Tuesday, October 6, 2009
Kerri Wooltorton's death shames Britain
Two years ago, a young woman, suffering from severe depression, made her tenth suicide attempt by drinking poison and called an ambulance. She stated that she had called the ambulance so that she would not die 'alone and in pain' and was holding a living will which stated that she did not want to be treated. Fearing that he would be charged with assault, the doctor did not intervene to save Kerri Wooltorton's life and she was left to die. An inquest found that he had acted lawfully.
SPUC warned repeatedly when the Mental Capacity Bill was being debated that vulnerable people would be left to die but those warnings were dismissed. I remember during a conference, hearing a Catholic doctor describing just such a scenario if the Mental Capacity Bill passed into law. In his case, he feared that he would face prosecution for doing his duty as a doctor and saving a suicidal person, regardless of their living will. Again, such concerns were not taken seriously, but Britain has essentially criminalised doctors who follow the Hippocratic Oath which contains the unambiguous instruction: "First Do No Harm."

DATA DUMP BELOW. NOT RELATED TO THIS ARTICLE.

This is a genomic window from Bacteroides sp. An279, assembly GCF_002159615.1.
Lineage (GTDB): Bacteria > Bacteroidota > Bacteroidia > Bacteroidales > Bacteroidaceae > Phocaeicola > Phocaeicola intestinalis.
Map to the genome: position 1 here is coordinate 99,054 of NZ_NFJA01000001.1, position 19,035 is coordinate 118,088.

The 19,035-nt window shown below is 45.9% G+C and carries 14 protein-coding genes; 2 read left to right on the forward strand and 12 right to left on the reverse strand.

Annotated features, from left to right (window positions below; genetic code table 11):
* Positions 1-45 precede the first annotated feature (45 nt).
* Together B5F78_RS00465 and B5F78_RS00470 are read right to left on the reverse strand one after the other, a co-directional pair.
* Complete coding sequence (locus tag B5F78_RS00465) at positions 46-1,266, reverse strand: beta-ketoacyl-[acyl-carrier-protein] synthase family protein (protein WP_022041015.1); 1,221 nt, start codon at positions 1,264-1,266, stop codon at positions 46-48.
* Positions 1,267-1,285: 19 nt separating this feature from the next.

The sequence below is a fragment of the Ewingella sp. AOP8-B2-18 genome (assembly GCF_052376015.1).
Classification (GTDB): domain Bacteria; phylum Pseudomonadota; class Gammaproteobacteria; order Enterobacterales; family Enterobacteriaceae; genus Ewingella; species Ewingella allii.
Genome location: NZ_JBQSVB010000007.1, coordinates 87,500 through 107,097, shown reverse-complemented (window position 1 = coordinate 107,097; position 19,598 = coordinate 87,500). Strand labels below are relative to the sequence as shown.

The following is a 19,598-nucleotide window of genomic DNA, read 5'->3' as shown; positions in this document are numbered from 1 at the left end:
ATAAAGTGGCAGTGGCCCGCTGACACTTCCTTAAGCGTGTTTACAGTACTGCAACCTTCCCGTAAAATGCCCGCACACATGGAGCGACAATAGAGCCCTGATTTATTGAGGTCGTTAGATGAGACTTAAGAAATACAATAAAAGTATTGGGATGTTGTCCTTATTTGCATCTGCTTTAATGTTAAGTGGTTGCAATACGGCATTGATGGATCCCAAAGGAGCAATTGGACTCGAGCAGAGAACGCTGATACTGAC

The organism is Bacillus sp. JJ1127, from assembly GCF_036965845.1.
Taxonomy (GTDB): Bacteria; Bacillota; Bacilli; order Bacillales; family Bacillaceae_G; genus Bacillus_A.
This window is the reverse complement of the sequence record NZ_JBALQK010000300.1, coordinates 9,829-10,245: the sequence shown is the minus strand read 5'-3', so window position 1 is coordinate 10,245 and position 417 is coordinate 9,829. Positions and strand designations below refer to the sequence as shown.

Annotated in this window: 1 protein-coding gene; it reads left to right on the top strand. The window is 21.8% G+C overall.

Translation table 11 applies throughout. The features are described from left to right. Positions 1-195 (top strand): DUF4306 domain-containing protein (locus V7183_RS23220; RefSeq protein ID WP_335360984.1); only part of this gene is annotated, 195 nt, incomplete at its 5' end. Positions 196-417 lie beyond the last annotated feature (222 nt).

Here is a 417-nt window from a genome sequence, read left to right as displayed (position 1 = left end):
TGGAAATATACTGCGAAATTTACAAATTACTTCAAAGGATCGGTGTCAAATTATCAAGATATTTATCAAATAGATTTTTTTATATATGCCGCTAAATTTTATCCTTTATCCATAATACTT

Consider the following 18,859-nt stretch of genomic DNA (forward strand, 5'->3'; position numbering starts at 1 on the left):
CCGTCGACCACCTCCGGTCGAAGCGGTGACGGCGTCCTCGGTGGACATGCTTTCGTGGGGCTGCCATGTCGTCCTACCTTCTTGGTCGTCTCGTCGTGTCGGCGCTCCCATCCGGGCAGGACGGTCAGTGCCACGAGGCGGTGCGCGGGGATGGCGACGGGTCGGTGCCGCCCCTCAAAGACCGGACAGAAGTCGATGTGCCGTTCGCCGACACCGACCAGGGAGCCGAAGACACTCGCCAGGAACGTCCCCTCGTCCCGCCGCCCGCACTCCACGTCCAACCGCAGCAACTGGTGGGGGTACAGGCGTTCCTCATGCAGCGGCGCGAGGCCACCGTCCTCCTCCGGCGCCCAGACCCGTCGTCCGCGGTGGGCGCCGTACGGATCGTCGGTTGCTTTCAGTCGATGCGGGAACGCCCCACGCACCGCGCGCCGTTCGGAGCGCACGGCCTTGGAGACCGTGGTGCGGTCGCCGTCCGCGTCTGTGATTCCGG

An Australian psychiatrist has pointed out in an article that many people suffering from complex disorders can be helped out of their despair with appropriate medical care and go on to lead satisfying lives, though it can sometimes take years for a person to recover from severe depression.
Tragically for Kerri, she will never have the chance to recover from her depressive illness.